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Has Robert De Niro "Retired?"


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#1 of 46 OFFLINE   Chris Farmer

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Posted January 06 2005 - 11:31 AM

Looking around the net recently, I've noticed a lot of articles criticizing Robert De Niro for his recent choices in movie roles, namely going for a lot of light comedy instead of the weighty, dramatic roles that made him famous and gave him an creditable claim to "Greatest actor of his generation." Just do a Google search for the phrases "Say it ain't so" and "De Niro" and you'll see exactly what I mean (I tried to track down an editorial one of the columnists over the The Digital Bits wrote saying many of these things, but couldn't find it), he's been roundly criticized for his parts in Analyze This, Meet the Parents, their respective sequels, Showtime, Rocky & Bullwinkle, etc.

So my question is, why has he made that shift? Has he lost his mind? Is he just "phoning it in" for the money? Does he simply not care anymore? My personal belief is that this is his "retirement" from movies. Let's face it, this man has defined more characters then just about any other actor, and has put a massive number of quotes in popular culture. Jake La Motta, Travis Bickle, young Vito Corleone, Noodles Aaronson, and plenty of others are absolutely fantastic performances. I'm still in awe of how well they aged him in Once Upon A Time In America, he has aged in real life to look almost exactly like he did in the "old Noodles" scenes of that movie. I think now though, he's tired of those heavy, taxing roles. He knows that they're forever ingrained in cinematic history, and he probably won't ever match those performances again, so I think now he's doing parts that he simply finds fun. This is his way of enjoying himself, getting to work in his chosen profession for sheer enjoyment, and not having to work at getting the emotional drama and power of his signature roles. Now, he can simply enjoy giving Ben Stiller a lie detector test over pornography, or break down crying at an insurance commercial. His place in history is established, this is a man who has nothing left to prove, and can now afford to take advantage of that fact.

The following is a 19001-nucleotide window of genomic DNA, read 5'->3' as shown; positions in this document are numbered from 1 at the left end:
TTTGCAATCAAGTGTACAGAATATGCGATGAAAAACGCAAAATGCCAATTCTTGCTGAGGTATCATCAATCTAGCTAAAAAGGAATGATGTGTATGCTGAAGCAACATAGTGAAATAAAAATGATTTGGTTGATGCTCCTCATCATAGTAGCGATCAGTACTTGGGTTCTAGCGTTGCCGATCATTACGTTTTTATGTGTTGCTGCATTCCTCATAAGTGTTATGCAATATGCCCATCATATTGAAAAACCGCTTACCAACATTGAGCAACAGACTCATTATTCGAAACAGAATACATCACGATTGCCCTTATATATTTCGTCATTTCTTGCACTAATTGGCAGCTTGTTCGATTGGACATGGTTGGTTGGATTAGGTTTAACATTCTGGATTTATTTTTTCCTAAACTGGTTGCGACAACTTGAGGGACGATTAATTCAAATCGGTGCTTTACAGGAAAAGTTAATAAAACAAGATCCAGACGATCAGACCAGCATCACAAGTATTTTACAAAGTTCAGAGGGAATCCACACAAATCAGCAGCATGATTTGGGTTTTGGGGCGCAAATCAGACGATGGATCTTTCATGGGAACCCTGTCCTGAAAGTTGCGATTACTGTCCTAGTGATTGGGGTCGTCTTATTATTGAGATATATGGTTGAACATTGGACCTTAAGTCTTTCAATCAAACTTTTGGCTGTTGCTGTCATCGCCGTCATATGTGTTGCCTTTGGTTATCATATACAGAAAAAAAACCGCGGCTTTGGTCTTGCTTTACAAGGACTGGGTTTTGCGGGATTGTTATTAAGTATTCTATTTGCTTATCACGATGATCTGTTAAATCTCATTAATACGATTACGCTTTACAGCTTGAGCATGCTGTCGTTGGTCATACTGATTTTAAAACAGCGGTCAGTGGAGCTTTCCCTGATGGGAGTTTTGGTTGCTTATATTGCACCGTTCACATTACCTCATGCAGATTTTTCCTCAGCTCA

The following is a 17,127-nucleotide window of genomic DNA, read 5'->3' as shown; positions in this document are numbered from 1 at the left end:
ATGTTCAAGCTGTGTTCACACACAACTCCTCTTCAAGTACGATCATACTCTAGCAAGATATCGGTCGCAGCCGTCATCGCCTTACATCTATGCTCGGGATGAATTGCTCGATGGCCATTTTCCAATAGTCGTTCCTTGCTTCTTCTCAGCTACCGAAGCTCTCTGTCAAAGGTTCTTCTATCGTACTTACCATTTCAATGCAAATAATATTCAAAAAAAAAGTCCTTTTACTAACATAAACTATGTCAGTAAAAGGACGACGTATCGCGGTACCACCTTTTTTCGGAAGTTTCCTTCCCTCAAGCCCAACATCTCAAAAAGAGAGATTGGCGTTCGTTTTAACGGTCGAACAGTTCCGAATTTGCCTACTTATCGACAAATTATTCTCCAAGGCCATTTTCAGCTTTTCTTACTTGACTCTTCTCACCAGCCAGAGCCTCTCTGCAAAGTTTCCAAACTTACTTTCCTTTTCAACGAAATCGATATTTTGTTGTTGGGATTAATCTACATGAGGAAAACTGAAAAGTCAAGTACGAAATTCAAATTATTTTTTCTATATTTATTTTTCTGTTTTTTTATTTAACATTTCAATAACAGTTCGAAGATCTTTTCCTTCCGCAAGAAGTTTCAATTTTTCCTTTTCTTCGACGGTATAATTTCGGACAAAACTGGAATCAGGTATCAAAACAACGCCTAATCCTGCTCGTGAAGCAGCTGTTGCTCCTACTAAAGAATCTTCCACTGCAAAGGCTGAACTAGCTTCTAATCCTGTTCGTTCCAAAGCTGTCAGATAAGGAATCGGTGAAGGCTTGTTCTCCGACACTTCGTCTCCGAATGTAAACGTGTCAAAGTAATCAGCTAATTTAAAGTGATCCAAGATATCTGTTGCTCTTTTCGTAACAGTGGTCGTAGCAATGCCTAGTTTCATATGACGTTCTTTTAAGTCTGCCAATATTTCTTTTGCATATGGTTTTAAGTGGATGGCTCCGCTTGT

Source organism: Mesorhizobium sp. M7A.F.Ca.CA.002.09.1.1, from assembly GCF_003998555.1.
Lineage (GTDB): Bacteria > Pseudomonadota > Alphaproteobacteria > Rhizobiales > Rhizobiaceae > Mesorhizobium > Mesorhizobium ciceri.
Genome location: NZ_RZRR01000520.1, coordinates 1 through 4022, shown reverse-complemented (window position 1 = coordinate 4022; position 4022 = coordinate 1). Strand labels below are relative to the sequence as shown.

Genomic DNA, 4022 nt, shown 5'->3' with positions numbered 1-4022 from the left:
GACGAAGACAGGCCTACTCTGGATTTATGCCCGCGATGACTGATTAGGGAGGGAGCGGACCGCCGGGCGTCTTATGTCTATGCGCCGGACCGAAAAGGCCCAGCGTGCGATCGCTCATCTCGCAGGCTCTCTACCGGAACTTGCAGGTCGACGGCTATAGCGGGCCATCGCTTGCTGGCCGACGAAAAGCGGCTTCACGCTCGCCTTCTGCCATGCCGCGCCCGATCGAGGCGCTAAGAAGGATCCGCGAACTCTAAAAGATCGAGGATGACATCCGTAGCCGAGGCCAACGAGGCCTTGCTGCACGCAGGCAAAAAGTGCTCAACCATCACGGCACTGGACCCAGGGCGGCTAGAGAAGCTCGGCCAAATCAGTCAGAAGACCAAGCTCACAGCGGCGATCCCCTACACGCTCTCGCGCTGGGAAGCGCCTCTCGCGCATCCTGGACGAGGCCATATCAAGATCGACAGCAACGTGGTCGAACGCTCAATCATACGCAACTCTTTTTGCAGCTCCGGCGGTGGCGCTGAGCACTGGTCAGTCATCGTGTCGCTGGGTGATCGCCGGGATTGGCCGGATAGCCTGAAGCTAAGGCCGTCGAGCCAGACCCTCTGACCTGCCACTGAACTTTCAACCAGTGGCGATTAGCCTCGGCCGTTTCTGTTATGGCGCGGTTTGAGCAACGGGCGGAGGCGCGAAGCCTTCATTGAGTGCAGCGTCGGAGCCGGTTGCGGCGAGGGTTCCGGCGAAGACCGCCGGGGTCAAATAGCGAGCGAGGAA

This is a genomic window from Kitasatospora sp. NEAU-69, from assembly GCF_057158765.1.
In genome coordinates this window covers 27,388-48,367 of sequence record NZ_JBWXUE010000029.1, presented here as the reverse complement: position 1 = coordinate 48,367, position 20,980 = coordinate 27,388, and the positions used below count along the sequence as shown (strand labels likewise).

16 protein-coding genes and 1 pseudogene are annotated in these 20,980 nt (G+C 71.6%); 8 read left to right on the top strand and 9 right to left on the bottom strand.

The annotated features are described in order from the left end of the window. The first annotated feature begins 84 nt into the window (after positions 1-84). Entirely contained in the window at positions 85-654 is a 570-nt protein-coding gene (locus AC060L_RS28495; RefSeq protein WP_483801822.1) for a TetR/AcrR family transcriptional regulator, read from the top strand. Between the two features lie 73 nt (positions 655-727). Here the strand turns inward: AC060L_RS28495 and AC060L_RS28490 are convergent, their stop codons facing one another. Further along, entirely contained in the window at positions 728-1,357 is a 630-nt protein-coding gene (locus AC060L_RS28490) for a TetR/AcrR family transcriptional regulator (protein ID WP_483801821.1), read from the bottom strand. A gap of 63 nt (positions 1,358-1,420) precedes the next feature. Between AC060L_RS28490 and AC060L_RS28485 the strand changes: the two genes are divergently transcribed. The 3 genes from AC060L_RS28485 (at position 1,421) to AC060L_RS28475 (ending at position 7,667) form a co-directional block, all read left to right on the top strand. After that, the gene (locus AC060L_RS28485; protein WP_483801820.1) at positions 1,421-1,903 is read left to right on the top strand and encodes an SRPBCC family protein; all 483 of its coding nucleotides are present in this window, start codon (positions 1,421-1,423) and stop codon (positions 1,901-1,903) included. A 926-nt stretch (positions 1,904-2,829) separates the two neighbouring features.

Anyway, that's what I thought looking at the last few movies he's been in, anyone else have any thoughts?

#2 of 46 OFFLINE   Ricardo C

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Posted January 06 2005 - 11:52 AM

Personally, I've enjoyed his comedic roles, for the most part. People change. I doubt he's "phoning it in for the money." He could do that playing the type of roles he's most famous for, but he's instead focusing on comedy. And quite well, I might add. Whether he is deliberately going into lighter roles to "have fun" now that he knows his cinematic immortality is assured, I can't say. Doesn't seem like a bad reason, though Posted Image
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#3 of 46 OFFLINE   Robert Crawford

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Posted January 06 2005 - 11:57 AM

Anyway, that's what I thought looking at the last few movies he's been in, anyone else have any thoughts?
Any actor or director that's been in the business for over 30 years is going to make some career decisions that didn't exactly shine for them. However, DeNiro has done some good work besides the comedies, they just don't match up with his golden era of performances which is going to happen in a long career.
  • Men of Honor: Good film with some good acting performances.
  • The Score: Liked it a lot with Edward Norton.
  • City by the Sea: Film was mediocre, but I thought he gave a good performance.
  • 15 Minutes: Good concept just didn't work for me.
  • Hide and Seek: 2005 Release, I'm looking forward to it with Dakota Fanning and Elizabeth Shue.
  • The Bridge of San Luis Rey: Another 2005 release I can't wait for.
  • The Good Shephard: He is producing/directing this film about the CIA with Matt Damon and himself in the cast.

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#4 of 46 OFFLINE   chris winters

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Posted January 06 2005 - 12:00 PM

i think it has more in common with Michael Jorden switching to Baseball. He was at the top of his game dramtically for quite awhile, now he wants to stretch different acting muscles. Comedy is very difficult. Its not easier, and hes not "phoning it in". he is adding a layer to his legacy. A fine comedic straightman, as well as a helluva dramtic actor. Im sure he will profile some oscer worthy drama again, maybe even for scorsesi. For now hes making some very fine comedies.
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#5 of 46 OFFLINE   Richard Travale

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Posted January 06 2005 - 12:06 PM

Quote:
i think it has more in common with Michael Jorden switching to Baseball.

Except for the fact that DeNiro is actually good at these comedic roles. Posted Image

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#6 of 46 OFFLINE   Vince Maskeeper

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Posted January 06 2005 - 12:12 PM

Except for the fact that DeNiro is actually good at these comedic roles.